Former governor general Julie Payette won't lose her appointment to one of the country's most prestigious civilian honours.
An advisory council has been considering a request to strip Payette of the Order of Canada. The request was filed following Payette's resignation from Rideau Hall in January 2021, after she was accused of mistreating staff.
An 11-person council chaired by Supreme Court Chief Justice Richard Wagner — who took over the governor general's duties for six months after Payette stepped down — debated whether Payette's alleged actions undermined the integrity and relevance of the Order or detracted from the original grounds of her appointment.
"The Advisory Council of the Order of Canada has concluded that there are insufficient grounds to proceed further at this time," wrote Order of Canada Secretary General Ian McCowan in a letter to the complainant obtained by CBC News.
Rideau Hall confirmed the independent advisory body's findings to CBC News but said it could not comment further. The office does not comment on specific cases, a spokesperson said.
'Extremely disheartening' response, says complainant
The complainant contacted Rideau Hall in February 2021, shortly after Payette left office. Vancouver welder and public sector employee Giovanni Cormano argued Payette's treatment of staff at Rideau Hall and two of her previous workplaces — the Montreal Science Centre and the Canadian Olympic Committee — undermined the credibility of the Order of Canada.
Cormano said the response he received from Rideau Hall on Monday about his request for termination was "extremely disheartening."
"It was disappointing in many ways," he said. "I guess unprofessional behaviour that Julie Payette displayed at the highest level of this country's government is acceptable in Canada."
Cormano said he's the son of an Italian immigrant born in B.C. and his heroes are Order of Canada recipients, including Terry Fox, Jean Chretien, Margaret Atwood and Leonard Cohen.
"I respect Julie Payette's achievements and contributions to our country but as far as I'm concerned … she has no right to share the honour with countless others in Canada's order," he said.
Payette received honour for her work as astronaut
The Order of Canada is a gift of the Crown and can be revoked if an individual is convicted of a criminal offence or engages in conduct that "constitutes a significant departure from generally-recognized standards of public behaviour which is seen to undermine the credibility, integrity or relevance of the order, or detracts from the original grounds upon which the appointment was based," according to the regulations.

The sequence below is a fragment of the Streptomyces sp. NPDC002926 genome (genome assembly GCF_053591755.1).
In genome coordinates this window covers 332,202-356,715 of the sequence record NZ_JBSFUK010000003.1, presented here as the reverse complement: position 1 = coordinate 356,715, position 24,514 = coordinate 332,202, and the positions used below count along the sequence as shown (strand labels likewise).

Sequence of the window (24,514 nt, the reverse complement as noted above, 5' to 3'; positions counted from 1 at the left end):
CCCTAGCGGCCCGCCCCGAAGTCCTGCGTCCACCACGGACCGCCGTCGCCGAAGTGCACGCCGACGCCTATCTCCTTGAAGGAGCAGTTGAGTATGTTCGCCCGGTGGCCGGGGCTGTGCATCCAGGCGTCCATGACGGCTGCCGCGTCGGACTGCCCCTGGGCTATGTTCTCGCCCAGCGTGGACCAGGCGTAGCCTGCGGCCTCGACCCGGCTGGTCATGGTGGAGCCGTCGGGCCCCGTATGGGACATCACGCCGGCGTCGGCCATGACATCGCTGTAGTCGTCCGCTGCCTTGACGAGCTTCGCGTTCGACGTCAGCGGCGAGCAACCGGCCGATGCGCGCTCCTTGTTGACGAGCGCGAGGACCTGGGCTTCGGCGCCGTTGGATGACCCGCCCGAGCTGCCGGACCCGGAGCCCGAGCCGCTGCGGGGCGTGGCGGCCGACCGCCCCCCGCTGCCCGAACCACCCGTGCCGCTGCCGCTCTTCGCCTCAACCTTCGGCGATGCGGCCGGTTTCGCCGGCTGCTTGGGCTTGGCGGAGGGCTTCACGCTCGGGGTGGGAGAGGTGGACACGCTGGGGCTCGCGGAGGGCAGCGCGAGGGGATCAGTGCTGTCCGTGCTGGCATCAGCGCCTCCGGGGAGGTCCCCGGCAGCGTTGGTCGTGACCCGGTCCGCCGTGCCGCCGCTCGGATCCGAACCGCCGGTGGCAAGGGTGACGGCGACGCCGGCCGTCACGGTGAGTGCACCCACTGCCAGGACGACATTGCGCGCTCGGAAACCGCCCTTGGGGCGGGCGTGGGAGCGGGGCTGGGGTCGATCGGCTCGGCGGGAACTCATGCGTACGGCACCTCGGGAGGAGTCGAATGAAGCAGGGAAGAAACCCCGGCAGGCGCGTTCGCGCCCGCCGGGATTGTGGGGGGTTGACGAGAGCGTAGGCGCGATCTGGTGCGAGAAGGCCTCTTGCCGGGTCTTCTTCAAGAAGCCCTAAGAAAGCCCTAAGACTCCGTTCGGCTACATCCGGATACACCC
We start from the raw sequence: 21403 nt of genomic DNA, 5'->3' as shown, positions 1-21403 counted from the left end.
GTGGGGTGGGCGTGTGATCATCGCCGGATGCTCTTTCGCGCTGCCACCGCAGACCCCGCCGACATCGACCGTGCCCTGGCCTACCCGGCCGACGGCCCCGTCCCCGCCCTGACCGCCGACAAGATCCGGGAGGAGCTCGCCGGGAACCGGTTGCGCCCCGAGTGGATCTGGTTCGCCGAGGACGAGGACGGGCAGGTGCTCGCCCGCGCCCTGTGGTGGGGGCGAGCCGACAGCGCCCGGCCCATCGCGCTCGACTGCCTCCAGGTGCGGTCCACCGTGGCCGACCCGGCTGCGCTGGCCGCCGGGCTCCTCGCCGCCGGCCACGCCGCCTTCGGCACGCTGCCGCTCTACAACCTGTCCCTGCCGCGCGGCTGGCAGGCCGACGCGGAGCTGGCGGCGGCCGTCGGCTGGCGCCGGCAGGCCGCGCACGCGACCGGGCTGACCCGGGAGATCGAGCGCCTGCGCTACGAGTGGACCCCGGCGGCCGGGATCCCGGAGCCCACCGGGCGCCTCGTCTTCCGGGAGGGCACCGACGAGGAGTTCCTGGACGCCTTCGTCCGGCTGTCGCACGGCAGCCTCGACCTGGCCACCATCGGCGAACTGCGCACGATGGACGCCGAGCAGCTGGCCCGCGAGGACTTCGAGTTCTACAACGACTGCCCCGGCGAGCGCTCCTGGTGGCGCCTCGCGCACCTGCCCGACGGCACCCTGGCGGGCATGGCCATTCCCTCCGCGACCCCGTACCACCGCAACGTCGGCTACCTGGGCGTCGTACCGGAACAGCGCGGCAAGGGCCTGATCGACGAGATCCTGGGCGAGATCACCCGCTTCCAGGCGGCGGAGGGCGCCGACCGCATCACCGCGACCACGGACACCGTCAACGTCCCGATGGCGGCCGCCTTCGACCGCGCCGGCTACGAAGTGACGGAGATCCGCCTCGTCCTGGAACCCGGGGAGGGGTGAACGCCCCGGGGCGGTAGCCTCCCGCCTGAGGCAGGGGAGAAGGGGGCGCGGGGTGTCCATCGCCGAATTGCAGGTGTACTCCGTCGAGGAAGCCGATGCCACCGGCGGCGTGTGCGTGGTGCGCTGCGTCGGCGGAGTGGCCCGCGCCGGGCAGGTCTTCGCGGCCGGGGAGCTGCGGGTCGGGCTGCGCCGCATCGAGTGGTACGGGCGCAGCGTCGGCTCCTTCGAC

Any Canadian can file a request to drop someone from the Order of Canada. Payette's case made it to stage three, according to Cormano's letter. The fourth and final stage is terminating the appointment.
Payette was named an Officer of the Order of Canada in 2010 for being a "source of inspiration and [a] remarkable international ambassador for Canadian engineering," according to Rideau Hall's website. As an astronaut, Payette logged over 611 hours in space and was the first Canadian to board the International Space Station.
The Queen named Payette an Extraordinary Companion of the Order of Canada in 2017 to recognize her appointment as governor general. The Queen was later the one who released Payette from her viceregal role in response to a request from Prime Minister Justin Trudeau.
Payette's departure came after an external review found she presided over a "toxic" and "poisonous workplace" that drove many employees to quit or go on sick leave. The Privy Council ordered the review following a CBC News report on claims that Payette had belittled, berated and publicly humiliated staff, in some cases reducing them to tears.
Payette later apologized for the tensions at Rideau Hall and wrote in her resignation letter that she takes the allegations very seriously.
The independent review's mandate was to determine the scope of the problem. The authors of the report did not attempt to make findings of fact and the document relies only on what interviewed participants reported.
The review interviewed 92 current and former employees and other knowledgeable individuals. Only ten of them described positive or neutral feelings about the work environment.
Some constitutional experts had argued that revoking Payette's Order of Canada would be overkill because she's already paid a high price by agreeing to resign.
CBC News has contacted Payette for comment but has not yet heard back.